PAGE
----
The Federal Deposit Insurance Corp.'s program to lower loan payments for struggling borrowers with mortgages from IndyMac Bank has been lauded by consumer advocates and government leaders as a model of foreclosure prevention.
But when the FDIC, which is running IndyMac, mailed out 35,000 letters offering homeowners a chance to rework the terms of their mortgages, more than half the borrowers were apparently so discouraged, scared or stressed out that they didn't bother to respond.
"Anecdotally, what you hear is that a lot of people kind of hunker down when they're getting into trouble with their mortgages, and maybe just stop opening the mail," said Mike Krimminger, a special policy advisor to FDIC Chairwoman Sheila C. Bair.
"Some people have contacted us previously but then just decide they can't handle it anymore and go silent," Krimminger said. "And some have maybe just walked away from the home. So it's a combination of things."
The FDIC's experience has implications beyond IndyMac because the loan-modification program there is being looked at as one of the templates for an emerging government plan to help stem foreclosures. That plan would offer loan guarantees to encourage loan companies to alter as much as $500 billion in mortgages to make them more affordable to struggling homeowners.
But you can't help borrowers if you can't reach them. Despite the difficulties it has encountered, the FDIC appears at IndyMac to have been more successful at reaching them than most mortgage companies have been. Horror stories about elusive homeowners abound in the mortgage industry.
Bank of America's Countrywide unit tried to contact one delinquent borrower 150 times before the homeowner called -- in response not to the deluge of letters and phone calls but to news accounts of a new Bank of America plan to modify loans, said Steve Bailey, a mortgage executive at the bank.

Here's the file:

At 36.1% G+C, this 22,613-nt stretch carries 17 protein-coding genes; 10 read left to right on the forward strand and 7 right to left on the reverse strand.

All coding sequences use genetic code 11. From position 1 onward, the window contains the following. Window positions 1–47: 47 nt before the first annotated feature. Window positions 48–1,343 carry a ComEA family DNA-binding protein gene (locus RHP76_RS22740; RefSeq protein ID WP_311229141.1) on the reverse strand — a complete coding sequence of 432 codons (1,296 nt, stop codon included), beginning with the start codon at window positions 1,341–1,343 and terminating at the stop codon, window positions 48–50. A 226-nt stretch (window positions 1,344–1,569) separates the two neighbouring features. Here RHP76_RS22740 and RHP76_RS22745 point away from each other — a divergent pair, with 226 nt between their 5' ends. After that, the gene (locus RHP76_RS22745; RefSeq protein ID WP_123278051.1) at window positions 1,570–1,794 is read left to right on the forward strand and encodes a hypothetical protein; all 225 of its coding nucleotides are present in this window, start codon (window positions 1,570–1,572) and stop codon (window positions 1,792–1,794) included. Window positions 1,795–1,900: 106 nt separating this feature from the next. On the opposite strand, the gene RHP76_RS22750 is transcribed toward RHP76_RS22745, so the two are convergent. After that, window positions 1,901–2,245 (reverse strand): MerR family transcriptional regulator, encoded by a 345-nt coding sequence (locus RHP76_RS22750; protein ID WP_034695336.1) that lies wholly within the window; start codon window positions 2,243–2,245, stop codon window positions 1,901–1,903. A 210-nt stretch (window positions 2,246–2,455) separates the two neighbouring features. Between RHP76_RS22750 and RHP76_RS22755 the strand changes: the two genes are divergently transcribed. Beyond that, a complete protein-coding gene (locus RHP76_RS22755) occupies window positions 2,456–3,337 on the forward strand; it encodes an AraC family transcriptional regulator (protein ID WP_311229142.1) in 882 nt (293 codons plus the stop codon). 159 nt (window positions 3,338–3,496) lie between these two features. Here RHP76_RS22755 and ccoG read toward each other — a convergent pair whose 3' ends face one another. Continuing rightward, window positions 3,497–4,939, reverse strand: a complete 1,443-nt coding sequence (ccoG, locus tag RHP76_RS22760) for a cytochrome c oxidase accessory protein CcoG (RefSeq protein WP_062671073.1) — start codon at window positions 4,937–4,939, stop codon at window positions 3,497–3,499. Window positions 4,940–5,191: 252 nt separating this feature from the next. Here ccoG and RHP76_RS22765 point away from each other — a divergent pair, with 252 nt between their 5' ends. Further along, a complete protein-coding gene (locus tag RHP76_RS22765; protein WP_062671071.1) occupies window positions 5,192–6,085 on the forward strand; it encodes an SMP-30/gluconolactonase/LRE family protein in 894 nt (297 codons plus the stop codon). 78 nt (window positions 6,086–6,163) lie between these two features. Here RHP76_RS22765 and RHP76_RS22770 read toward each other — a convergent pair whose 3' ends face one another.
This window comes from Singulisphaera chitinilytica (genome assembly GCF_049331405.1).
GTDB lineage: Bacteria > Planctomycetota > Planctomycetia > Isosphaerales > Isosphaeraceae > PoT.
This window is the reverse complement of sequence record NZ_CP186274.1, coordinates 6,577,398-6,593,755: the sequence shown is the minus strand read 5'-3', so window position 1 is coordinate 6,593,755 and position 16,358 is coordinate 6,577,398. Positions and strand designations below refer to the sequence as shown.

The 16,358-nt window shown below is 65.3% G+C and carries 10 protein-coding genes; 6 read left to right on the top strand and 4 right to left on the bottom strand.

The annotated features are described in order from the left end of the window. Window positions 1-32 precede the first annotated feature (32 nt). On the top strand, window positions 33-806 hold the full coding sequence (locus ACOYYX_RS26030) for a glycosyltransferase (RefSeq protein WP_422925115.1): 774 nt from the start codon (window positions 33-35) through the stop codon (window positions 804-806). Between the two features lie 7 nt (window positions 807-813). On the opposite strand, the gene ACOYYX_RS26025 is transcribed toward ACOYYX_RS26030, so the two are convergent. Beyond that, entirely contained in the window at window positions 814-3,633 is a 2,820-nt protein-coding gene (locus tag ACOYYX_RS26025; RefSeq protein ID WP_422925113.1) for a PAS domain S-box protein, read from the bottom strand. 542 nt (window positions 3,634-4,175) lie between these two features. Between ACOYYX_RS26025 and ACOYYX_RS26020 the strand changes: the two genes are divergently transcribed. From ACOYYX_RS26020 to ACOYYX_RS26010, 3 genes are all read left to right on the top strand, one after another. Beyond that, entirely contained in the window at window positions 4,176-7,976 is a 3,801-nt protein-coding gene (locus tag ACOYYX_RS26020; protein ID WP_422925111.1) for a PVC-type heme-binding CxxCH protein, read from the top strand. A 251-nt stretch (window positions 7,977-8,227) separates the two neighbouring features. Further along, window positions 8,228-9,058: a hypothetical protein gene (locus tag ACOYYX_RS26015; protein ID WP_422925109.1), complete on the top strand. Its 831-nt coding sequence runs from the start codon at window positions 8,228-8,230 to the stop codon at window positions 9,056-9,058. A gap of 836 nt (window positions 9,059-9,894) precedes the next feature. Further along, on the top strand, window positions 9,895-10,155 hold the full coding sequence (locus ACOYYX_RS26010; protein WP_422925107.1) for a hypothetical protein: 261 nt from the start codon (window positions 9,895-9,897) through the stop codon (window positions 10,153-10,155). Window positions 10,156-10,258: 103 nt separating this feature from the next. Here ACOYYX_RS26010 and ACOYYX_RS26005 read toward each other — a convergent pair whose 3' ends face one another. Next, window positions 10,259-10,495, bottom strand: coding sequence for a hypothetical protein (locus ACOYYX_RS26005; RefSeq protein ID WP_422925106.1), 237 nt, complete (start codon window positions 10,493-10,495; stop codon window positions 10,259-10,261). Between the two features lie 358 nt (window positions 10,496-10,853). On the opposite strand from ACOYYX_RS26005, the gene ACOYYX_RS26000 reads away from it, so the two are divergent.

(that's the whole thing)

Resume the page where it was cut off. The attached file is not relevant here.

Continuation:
The FDIC, which was appointed IndyMac's receiver when soured mortgages toppled the Pasadena savings and loan in July, announced a plan in August to aggressively reduce payments for borrowers who had fallen behind on their first mortgages.
The intent wasn't charity, the FDIC's Bair said; instead, she reasoned, it would be easier to find a buyer for the thrift if more borrowers were current on their loans.
The goal is to reduce the monthly payment on a loan, including taxes and insurance, to no more than 38% of the borrower's pretax income. To reach the target, the FDIC is prepared to take as many of the following steps as necessary:
Reduce the interest rate to as low as 3%.
Extend the loan's term to 40 years.
Waive interest on a portion of the mortgage balance. The borrower would still owe that amount but wouldn't have to pay it back until the loan was refinanced or the house was sold.
But of the 35,000 seriously delinquent IndyMac customers who were sent letters about the possibility of such modifications, more than half have yet to be heard from, officials said this week.
The response rate is higher -- 73% -- for borrowers who had already talked with IndyMac and provided their current income. The letters to such people were sent by registered mail and proposed new mortgage terms. If the borrower signs the agreement and returns it in an enclosed, prepaid Federal Express envelope -- along with proof of income and a first new monthly payment -- the mortgage can be modified with no further action by the borrower.
So far, IndyMac has completed the modification process for about 3,500 of these borrowers, with "thousands more in the pipeline," Krimminger said. The average reduction in principal and income payments has been 23%, saving the typical borrower $380 a month.
But IndyMac has no current income information for about 20,000 seriously delinquent customers who were sent letters. Many of them hadn't needed to document their income when they took out their loans. People in that group were sent invitations to discuss loan modifications by regular mail, and only 15% to 20% have replied, the FDIC said.
Still, that response rate "is remarkably off the charts to what other servicers are getting -- we're hearing about response rates of 4% to 5%," Krimminger said. "So I'm pleased but also frustrated because I'd like it to be a lot higher. These are people we need to get in touch with. It's kind of a last effort before we have to go into foreclosure."
IndyMac has even resorted to paying a bounty of sorts to mortgage counseling groups to contact borrowers who haven't responded, Krimminger said. The reward is $150 after the borrower's income is documented, with an additional $350 paid if the loan is successfully modified.
The agency also is experimenting with letters that tell borrowers how much they would save if their income is within a certain range. Krimminger and consumer advocates said just seeing a hypothetical number could prompt a borrower to sit down and talk.
To be sure, not everyone can be helped.